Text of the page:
There was more than enough for a salad party!
Two sixth grade boys worked hard yesterday to weed some of the invasive lamb’s quarters from our garden. We will miss sixth graders, Dan and Zach as they move on to middle school. They’ve worked hard in the garden. Below, Dan shows Zach how to recognize a weed from a garden plant.
In the background you can see mini flags flying from the tomato stakes. Each sixth grader made a flag describing one memory of playing learning and working in our all school garden. They were posted as a leave-taking gift to the school. Come and read some if you have a chance this summer.
Yesterday a group of fourth graders used their recess time to plant two flowering rose bushes under our school sign. They raised the money for the roses by selling marigolds and basil plants, a project started from seed in conjunction with the After School Program. Fourth graders recycled milk cartons at lunch to use as planting containers and volunteered their recess time last spring to transplant and sell seedlings to students at school. Their teacher, Nancy Bladyka helped them buy the bushes. The rose bushes needed composted manure for their transplanting. I knew where to find that…at Goodell farm, just down the road from school. (The same farm that donated the baling twine last summer.) I drove down there and arrived just as the family was having a meeting (all seven of them) in the barn. They were happy to give me as many bags of manure as I needed. This is the great and generous spirit of the town of Westminster.
In addition to the roses, our school sign was given a facelift by Laurie Bolotin, teacher and perennial grower. She saw a need to renew the garden under the school sign and she donated healthy hardy perennials to its beautification. Many thanks, Laurie! Laurie’s perennials can be found at Rockingham and Brattleboro farmers’ markets in the summer. Look for “Morningstar Perennials,” OR go to http://www.morningstarflowers.com!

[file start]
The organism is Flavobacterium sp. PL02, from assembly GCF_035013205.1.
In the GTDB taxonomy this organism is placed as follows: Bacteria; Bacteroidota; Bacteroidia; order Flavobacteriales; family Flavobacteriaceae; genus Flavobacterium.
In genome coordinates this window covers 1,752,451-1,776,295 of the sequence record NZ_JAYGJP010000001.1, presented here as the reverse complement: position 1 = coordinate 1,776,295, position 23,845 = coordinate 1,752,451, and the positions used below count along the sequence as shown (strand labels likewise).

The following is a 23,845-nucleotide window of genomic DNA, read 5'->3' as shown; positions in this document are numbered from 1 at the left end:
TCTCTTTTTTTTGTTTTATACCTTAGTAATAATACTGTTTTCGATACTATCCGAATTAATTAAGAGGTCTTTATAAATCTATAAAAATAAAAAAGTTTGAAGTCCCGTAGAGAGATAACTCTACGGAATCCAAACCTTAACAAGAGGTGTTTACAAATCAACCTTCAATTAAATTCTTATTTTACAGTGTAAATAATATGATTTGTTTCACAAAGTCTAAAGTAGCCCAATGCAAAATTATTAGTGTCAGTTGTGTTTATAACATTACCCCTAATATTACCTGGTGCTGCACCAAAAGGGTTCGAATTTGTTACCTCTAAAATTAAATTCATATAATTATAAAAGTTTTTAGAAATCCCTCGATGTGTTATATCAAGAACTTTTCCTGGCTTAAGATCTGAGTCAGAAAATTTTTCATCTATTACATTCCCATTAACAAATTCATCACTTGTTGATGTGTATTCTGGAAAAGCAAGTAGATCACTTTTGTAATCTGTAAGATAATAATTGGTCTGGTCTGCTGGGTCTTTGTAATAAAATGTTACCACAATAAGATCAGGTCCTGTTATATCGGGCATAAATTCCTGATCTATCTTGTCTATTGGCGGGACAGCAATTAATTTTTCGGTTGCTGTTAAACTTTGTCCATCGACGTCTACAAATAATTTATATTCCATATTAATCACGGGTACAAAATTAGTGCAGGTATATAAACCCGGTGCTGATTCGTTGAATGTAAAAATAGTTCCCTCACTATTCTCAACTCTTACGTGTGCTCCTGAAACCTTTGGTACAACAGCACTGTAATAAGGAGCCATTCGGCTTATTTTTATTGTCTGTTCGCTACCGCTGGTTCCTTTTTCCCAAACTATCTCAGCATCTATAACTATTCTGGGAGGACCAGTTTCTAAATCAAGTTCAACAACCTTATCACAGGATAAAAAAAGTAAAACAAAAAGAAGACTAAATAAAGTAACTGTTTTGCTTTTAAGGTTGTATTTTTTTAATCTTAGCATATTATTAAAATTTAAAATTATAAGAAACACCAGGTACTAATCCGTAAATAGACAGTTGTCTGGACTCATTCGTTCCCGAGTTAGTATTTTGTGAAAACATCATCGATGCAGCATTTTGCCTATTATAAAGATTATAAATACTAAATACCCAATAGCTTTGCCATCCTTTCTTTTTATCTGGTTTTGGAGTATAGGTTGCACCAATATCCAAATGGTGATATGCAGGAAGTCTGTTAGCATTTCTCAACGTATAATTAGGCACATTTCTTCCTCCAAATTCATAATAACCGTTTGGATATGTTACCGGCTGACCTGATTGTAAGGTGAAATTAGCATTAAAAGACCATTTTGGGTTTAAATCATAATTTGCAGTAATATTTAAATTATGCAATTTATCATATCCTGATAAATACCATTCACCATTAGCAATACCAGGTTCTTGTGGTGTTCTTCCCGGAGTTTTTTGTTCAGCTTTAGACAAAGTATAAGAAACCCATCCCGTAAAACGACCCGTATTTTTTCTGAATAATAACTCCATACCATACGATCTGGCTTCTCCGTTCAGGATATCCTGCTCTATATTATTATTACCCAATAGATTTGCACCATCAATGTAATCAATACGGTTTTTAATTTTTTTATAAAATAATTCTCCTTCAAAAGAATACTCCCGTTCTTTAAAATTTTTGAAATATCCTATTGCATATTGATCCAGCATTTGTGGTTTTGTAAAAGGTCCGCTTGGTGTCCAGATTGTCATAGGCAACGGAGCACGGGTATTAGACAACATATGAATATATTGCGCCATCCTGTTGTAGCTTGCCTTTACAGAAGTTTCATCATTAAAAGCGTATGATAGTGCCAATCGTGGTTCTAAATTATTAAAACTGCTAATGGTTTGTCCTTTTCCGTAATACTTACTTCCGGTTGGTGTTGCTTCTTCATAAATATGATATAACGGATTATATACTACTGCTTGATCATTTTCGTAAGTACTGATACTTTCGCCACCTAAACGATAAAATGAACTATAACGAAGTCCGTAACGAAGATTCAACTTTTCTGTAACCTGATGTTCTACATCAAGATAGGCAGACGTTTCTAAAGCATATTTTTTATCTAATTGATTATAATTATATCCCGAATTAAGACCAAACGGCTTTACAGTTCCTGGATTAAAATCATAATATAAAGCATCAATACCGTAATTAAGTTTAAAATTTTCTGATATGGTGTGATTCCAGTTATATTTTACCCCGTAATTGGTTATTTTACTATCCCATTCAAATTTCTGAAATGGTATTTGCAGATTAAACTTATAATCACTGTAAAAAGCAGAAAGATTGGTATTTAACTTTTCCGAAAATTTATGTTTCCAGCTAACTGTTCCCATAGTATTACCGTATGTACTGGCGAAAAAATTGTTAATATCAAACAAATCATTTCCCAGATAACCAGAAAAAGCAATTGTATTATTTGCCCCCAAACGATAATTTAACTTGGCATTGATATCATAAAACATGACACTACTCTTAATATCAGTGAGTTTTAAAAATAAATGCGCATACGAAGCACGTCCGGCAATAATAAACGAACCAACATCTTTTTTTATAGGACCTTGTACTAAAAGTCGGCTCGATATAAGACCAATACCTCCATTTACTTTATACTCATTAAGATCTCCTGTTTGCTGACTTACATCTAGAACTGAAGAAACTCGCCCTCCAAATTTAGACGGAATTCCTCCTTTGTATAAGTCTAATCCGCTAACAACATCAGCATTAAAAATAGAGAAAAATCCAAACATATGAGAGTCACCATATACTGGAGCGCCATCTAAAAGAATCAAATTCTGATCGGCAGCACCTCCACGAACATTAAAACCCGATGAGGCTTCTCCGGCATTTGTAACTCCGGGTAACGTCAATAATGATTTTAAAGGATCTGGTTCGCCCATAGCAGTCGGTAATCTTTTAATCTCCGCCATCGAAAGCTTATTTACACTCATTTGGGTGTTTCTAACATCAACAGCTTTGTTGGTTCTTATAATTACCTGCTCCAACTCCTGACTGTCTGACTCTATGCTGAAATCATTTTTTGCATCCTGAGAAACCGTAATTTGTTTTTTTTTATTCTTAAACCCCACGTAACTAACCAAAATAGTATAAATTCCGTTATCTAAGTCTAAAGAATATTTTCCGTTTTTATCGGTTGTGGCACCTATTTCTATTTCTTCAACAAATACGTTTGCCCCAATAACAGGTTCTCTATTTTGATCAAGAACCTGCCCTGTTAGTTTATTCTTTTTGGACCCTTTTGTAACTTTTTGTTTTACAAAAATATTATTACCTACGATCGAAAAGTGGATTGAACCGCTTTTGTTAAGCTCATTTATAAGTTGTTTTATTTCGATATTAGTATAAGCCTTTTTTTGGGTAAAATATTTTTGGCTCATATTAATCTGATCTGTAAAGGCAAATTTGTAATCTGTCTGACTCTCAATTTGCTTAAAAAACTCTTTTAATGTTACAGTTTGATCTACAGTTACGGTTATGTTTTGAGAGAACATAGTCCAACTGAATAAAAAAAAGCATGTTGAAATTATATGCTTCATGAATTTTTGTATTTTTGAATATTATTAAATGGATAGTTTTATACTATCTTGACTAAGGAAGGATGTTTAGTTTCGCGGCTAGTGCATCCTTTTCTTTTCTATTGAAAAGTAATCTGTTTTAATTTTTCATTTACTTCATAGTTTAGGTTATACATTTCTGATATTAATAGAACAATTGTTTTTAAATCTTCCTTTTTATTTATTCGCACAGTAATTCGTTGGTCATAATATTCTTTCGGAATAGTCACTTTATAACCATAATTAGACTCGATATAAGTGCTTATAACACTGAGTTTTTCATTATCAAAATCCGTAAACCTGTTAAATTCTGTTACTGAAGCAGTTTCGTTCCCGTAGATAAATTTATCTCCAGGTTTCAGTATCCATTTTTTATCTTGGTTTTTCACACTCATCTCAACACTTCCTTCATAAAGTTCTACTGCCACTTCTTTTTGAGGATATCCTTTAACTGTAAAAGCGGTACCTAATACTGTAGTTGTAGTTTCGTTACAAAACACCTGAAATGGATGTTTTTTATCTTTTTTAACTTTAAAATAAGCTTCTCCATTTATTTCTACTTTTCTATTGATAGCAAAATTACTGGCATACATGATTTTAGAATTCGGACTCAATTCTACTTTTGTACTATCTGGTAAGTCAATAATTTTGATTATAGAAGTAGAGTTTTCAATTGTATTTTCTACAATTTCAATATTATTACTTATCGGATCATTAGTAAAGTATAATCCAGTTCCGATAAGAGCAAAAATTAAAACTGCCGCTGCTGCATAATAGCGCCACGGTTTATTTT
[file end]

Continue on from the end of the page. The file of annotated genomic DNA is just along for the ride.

Our After School students have been very active in the garden this spring. Last week a team of them planted two 75 foot long rows of sweet pepper plants. They worked together to plant each tiny seedling about a foot from its neighbor. The peppers will be ready to harvest during the last part of summer camp and into the fall. These hard working students also dug holes for the rest of the tomato stakes (63 in all) that we needed to support our newly planted tomatoes.
Did you know that Indiana’s state plant is mint? Neither did I. Did you know, if you’re making mint brownies for a project about Indiana and you don’t have mint extract, that finely diced mint leaves work just as well as extract?
Neither did I, but I’m always willing to try something new, so when Abby asked me to help her with her fifth grade presentation, I was flattered and happy to experiment with mint leaf brownies. These brownies were delicious! We substituted about 2 tablespoons of finely diced fresh spearmint leaves for one teaspoon of extract. A small mint leaf was placed upon each brownie served to Abby’s class after her Indiana report was given!